‘There’s No Camera On, Jim!’ Showboating CNN’s Acosta Yells at Spicer Over Press Access

At Monday’s audio-only and photos-only White House press briefing, CNN senior White House correspondent Jim Acosta continued to make a fool out of himself, melting down and screaming at press secretary Sean Spicer over the current set-up for briefings.

Acosta first interrupted after a female reporter didn’t get her question answered. When he yelled at Spicer to answer her question, Spicer lobbed some A+ shade at Acosta: “There's no camera on, Jim.”

The CNN liberal immediately took Spicer’s bait, screaming as Spicer tried to move on: “Maybe we should turn the cameras on, Sean! Why don't we turn the cameras on? Why don't we turn the cameras on? Why not turn the cameras on, Sean?  They’re in the room, the lights are on.”

Roughly 10 minutes later, local Fox affiliate WTTG-5 reporter Ronica Cleary asked about White House Correspondents Association president Jeff Mason’s meetings with the Trump press team and if the lack of on-camera briefings represented “a new normal.”

Instead of respectfully going back and forth with Spicer like Cleary did, Acosta interjected to further badger Spicer, convincing absolutely no one that he’s a sober journalist (and the type Spicer referenced last week):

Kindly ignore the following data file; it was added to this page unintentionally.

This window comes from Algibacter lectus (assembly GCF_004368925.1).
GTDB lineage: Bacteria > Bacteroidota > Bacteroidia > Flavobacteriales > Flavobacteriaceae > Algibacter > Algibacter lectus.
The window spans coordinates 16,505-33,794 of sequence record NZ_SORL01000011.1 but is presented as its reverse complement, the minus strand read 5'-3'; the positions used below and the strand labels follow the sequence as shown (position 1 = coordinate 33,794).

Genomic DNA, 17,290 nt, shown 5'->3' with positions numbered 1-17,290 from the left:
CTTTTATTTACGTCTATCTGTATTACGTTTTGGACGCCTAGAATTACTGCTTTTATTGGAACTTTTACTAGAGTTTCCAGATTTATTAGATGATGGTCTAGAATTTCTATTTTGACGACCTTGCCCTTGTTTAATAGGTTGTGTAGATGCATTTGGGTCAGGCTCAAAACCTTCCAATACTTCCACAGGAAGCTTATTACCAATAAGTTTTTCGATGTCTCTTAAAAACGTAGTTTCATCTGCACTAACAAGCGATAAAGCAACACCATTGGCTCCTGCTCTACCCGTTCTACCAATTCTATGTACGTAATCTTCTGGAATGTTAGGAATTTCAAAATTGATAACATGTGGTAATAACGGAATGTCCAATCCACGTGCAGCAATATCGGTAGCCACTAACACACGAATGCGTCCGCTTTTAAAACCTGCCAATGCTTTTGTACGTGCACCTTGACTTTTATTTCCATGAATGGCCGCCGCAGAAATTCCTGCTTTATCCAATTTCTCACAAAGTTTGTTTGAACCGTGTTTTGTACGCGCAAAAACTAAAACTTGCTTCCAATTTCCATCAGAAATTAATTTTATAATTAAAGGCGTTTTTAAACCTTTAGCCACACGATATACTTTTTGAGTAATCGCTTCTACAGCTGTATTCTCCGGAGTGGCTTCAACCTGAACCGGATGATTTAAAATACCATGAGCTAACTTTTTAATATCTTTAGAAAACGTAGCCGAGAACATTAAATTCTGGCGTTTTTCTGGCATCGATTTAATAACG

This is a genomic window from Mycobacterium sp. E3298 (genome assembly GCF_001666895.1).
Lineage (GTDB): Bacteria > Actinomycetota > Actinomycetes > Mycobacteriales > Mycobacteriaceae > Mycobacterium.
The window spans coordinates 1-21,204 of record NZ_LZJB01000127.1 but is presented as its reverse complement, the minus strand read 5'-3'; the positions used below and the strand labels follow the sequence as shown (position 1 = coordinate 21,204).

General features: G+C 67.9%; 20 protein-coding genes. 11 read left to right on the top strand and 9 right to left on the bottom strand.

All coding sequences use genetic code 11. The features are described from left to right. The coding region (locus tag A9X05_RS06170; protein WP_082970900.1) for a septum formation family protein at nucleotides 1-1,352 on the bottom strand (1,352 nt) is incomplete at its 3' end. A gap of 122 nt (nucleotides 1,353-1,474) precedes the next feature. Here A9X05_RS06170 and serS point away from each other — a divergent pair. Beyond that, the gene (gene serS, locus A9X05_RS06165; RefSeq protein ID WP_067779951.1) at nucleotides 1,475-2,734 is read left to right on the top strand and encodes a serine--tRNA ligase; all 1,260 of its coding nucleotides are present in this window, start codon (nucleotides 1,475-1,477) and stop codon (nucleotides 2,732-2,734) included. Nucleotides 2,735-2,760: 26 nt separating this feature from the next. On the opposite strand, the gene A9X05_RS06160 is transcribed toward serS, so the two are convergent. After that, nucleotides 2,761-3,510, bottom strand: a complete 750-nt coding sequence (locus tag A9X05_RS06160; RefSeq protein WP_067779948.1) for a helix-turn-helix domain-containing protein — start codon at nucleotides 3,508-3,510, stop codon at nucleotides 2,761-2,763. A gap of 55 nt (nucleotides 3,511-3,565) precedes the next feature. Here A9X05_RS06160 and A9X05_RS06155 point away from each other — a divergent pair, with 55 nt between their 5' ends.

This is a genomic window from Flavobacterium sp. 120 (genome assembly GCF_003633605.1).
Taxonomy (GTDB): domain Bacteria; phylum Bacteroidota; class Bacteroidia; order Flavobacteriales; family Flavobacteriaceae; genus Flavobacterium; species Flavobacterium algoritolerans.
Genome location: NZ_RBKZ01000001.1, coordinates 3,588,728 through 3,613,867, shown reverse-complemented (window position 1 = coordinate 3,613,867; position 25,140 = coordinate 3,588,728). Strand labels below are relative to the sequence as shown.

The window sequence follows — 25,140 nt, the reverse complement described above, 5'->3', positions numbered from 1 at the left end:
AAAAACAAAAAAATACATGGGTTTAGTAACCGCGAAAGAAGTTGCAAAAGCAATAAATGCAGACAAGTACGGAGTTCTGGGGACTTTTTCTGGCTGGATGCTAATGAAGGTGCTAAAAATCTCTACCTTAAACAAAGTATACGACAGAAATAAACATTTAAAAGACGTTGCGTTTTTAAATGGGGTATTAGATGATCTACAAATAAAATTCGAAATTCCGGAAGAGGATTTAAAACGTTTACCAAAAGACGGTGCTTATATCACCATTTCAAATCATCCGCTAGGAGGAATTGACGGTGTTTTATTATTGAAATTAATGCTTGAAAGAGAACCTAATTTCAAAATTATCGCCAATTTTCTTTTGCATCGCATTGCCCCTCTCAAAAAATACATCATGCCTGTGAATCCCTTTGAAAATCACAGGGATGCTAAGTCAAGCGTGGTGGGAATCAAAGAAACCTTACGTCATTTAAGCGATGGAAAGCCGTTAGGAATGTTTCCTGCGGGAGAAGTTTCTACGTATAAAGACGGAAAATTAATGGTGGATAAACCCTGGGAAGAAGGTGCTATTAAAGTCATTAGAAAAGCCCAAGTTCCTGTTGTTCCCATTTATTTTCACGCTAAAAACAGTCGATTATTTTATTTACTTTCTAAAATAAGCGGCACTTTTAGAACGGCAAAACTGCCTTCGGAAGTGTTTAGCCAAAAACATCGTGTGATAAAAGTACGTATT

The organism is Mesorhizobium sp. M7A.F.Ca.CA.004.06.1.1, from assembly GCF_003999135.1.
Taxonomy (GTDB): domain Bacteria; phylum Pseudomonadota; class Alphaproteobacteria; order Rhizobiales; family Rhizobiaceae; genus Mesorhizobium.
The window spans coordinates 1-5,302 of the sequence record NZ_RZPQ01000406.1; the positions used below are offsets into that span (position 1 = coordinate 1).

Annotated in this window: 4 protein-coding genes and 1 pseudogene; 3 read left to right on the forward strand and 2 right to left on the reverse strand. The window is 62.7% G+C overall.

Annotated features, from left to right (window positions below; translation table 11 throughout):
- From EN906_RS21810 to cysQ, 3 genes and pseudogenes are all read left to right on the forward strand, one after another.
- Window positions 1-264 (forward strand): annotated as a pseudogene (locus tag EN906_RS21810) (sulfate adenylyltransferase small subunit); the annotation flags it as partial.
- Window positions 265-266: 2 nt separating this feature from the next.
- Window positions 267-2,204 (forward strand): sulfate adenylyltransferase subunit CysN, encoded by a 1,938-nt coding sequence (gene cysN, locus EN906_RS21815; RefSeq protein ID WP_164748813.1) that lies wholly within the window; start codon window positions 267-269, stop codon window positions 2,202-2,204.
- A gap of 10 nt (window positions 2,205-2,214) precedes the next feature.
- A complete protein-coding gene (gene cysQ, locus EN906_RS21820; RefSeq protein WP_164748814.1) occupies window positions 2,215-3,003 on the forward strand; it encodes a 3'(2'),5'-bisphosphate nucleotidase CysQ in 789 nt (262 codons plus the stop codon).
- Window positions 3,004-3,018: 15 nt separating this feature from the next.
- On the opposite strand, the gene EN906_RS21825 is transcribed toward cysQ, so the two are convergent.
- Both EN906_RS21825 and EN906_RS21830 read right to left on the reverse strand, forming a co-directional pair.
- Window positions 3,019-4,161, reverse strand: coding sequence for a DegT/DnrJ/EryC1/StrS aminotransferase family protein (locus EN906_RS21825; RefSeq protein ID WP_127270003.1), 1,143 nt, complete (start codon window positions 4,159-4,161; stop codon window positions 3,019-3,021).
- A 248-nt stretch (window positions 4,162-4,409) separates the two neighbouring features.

ACOSTA: Why are the cameras off, Sean? Why don’t you turn them on?

SPICER: Trey, Trey, Trey.

ACOSTA: Can you just give you an answer to that? Can you tell us why you turned the cameras off? Why are they off, Sean? 

UNIDENTIFIED REPORTER: It's a legitimate question. 

ACOSTA: It’s a legitimate question. You are a taxpayer-funded spokesman for the United States government. Can you at least give us an explanation of why the cameras are off? 

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Thankfully for Acosta, One America News Network’s balanced White House reporter Trey Yingst bailed him out by pressing Spicer to “get this out of the way” and “address the cameras issue.”

Once the tape-delayed audio aired, Acosta was parked outside the White House to again pontificate with his grievances.

Taking the first issue of Spicer trolling CNN by not calling them, Acosta vented: